By Jonathan Greenblatt
CEO of the Anti-Defamation League
Much has been said and written about our response at the Anti-Defamation League to the recent comments by U.S. Rep. Hank Johnson (D-GA) comparing the Israeli settlement enterprise to “termites” undermining the two-state solution. (You can watch the offending comments here beginning at 34:00). Some appreciated our strong words. Others anguished over our response on Twitter, suggesting that we did not go far enough in condemning him.
This was one of those moments when 140 characters failed to fully convey our feelings.
So I wanted to take the opportunity now to put this issue into full context, to explain why the remarks were so offensive both to Israelis and Jews across the political spectrum and to elucidate what elected officials must do in such instances to assure the public that they do not support the kind of anti-Semitic notions the remark suggested for so many.
First, to the remarks themselves: As I myself tweeted, there’s absolutely no doubt that Rep. Johnson’s comments were both irresponsible and reprehensible, particularly because they played into traditional anti-Semitic canards. The image of “termites” being used to describe Jews has sordid connotations. In the annals of anti-Semitism, from the medieval period to Czarist Russia, and most pronouncedly in Nazi Germany, there is a common leitmotif of Jews being portrayed as subhuman – rats, cockroaches and other undesirable creatures. Even today, depictions of Jews in anti-Semitic cartoons that pervade the Arab press often conform to this legacy.
Surely Rep. Johnson can understand a people’s legitimate sensitivities that emerge from a long history of oppression. And surely there is room for legitimate and balanced criticisms of policy which do not resort to these prejudiced tropes.
In light of the fact that the comment – inadvertently or not – evoked classic anti-Semitic stereotypes, our initial tweet on the remarks calling it an “offensive and unhelpful characterization” did not go far enough in spelling out precisely why it was so objectionable. Indeed, that impelled my subsequent tweet that “yes, there was apology, but no ‘point’ justifies referring to human beings in such an abhorrent, inappropriate manner.”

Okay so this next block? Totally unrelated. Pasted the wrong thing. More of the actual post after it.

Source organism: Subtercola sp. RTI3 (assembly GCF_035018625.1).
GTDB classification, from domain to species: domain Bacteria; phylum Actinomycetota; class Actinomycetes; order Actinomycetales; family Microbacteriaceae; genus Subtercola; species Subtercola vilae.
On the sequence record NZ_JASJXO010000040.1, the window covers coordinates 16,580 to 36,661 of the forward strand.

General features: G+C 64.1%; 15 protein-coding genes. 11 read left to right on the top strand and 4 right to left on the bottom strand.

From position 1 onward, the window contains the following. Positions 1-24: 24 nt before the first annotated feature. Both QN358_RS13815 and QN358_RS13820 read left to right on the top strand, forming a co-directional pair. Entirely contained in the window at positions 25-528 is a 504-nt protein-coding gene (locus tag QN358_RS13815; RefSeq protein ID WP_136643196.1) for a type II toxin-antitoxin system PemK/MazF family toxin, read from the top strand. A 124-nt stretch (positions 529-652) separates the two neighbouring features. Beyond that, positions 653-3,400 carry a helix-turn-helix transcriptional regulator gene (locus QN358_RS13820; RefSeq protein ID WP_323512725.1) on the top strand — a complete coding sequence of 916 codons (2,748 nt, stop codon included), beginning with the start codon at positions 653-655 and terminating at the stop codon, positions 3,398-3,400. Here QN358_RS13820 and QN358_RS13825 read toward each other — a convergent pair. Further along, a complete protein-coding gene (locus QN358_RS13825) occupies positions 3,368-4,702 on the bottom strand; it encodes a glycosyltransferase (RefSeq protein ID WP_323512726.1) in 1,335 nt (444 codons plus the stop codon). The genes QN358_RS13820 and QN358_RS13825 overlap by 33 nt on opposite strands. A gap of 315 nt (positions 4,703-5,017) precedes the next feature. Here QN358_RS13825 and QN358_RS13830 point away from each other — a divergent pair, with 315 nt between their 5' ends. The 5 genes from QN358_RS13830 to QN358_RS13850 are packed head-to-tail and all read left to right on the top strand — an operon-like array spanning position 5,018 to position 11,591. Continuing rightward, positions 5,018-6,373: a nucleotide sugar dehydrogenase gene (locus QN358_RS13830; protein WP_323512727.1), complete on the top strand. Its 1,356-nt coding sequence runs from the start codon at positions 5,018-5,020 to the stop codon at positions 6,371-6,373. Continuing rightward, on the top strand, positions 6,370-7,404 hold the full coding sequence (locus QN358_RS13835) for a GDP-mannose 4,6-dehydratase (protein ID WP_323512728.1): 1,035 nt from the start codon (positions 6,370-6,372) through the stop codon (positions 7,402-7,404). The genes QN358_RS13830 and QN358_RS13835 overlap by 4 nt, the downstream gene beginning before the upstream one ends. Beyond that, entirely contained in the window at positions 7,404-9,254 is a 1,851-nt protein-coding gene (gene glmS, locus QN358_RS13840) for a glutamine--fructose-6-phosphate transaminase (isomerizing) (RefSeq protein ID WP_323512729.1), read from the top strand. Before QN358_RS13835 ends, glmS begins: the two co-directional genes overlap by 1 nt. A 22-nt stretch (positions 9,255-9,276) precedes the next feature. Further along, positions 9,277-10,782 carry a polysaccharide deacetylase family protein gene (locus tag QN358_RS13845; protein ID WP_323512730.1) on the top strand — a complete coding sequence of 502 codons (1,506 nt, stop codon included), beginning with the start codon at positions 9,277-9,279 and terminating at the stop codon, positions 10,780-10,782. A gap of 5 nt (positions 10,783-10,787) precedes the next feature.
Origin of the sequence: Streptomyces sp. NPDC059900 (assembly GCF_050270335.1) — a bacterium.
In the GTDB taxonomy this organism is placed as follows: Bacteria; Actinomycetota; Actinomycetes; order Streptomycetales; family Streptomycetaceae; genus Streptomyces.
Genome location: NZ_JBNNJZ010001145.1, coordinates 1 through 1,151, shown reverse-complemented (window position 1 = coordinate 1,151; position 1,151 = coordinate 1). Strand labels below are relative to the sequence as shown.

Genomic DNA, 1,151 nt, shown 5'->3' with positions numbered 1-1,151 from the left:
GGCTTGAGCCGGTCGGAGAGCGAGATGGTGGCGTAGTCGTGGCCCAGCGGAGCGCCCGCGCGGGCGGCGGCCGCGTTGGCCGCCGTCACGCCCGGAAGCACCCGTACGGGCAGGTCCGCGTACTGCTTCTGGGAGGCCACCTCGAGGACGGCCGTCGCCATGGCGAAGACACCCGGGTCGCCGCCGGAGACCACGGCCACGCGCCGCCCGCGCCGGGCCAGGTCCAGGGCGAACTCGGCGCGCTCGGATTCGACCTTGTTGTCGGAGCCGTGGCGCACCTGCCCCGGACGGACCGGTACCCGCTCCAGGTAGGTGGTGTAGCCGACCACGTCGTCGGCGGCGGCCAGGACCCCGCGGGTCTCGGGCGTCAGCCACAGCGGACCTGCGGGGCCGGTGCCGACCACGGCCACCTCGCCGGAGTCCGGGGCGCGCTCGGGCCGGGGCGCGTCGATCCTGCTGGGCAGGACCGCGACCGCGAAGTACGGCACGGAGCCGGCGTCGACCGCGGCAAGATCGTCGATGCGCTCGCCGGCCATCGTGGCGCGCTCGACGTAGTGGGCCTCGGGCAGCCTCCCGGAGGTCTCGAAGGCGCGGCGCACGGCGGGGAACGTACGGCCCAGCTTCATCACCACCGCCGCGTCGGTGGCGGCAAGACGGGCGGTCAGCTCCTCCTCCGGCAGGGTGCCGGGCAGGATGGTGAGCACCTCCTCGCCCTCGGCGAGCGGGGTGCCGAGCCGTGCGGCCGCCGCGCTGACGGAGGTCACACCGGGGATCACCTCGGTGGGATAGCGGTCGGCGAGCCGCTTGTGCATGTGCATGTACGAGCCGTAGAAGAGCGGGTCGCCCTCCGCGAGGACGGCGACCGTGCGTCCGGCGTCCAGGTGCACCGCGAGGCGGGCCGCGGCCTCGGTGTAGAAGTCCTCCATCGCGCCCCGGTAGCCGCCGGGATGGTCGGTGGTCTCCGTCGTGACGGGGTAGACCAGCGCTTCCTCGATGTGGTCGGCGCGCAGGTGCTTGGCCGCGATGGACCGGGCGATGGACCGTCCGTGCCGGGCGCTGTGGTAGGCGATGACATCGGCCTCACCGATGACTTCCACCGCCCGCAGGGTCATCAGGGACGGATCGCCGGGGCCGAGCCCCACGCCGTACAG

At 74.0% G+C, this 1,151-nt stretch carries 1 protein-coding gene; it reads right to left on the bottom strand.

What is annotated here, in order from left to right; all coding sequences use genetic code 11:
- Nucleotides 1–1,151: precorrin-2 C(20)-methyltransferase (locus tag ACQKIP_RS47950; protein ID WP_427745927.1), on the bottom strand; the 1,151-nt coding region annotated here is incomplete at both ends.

Our concern about Rep. Johnson’s remarks and those of others whom we have taken umbrage with during the campaign is not about politics—it’s about an expectation of civility in our politics. ADL consistently has spoken out about inappropriate and offensive language made by candidates and supporters of both political parties. This is not new and will never change.
Because this is an election year, people tend to read more deeply into our criticism of candidates and other political pundits, suggesting our statements reflect a “hidden” agenda or trying to pigeonhole us as “left” or “right.” Let me be crystal clear on this point. For us, it does not matter whether it is a Democrat or a Republican or an Independent. It is the comment itself that justifies our response. This is not about candidates or parties – it is about ideas.
We will call out ideas that run counter to the values we believe in so deeply – civility, pluralism and tolerance – even as we continue to abide strictly by our status as a 501c3 nonprofit which appropriately requires us not to oppose or support candidates for office.
All should understand that Rep. Johnson quickly apologized and subsequently restated his apology to me and to Rabbi David Wolpe. This was meaningful because we have seen others who refuse to demonstrate any public contrition after analogous lapses. But he and others need to know that it is unacceptable to denigrate any group of human beings regardless of one’s views on the Israeli Palestinian conflict.
Considering the where Rep. Johnson was speaking adds additional context to the situation. His remarks were delivered at an event sponsored by the U.S. Campaign to End the Israeli Occupation, a group with a one-sided view of this long-standing and deeply complex conflict, who advocate for boycotting Israel and who provide a platform for the most outrageous charges against Israel. Rep. Johnson was playing to a crowd—a crowd that eagerly applauded his remarks.
If we hope in any way to advance the cause of peace and reconciliation, we need to resist demonization of the other side, to desist from incitement and refuse to slide into slander.
The Israeli-Palestinian conflict is an enduring one and its history is complex. It has so far frustrated the attempts of our country’s most able negotiators. Achieving its resolution will not be easy and may not happen soon. But one thing is for sure: assigning blame only to one side fails to move us any closer to that destination.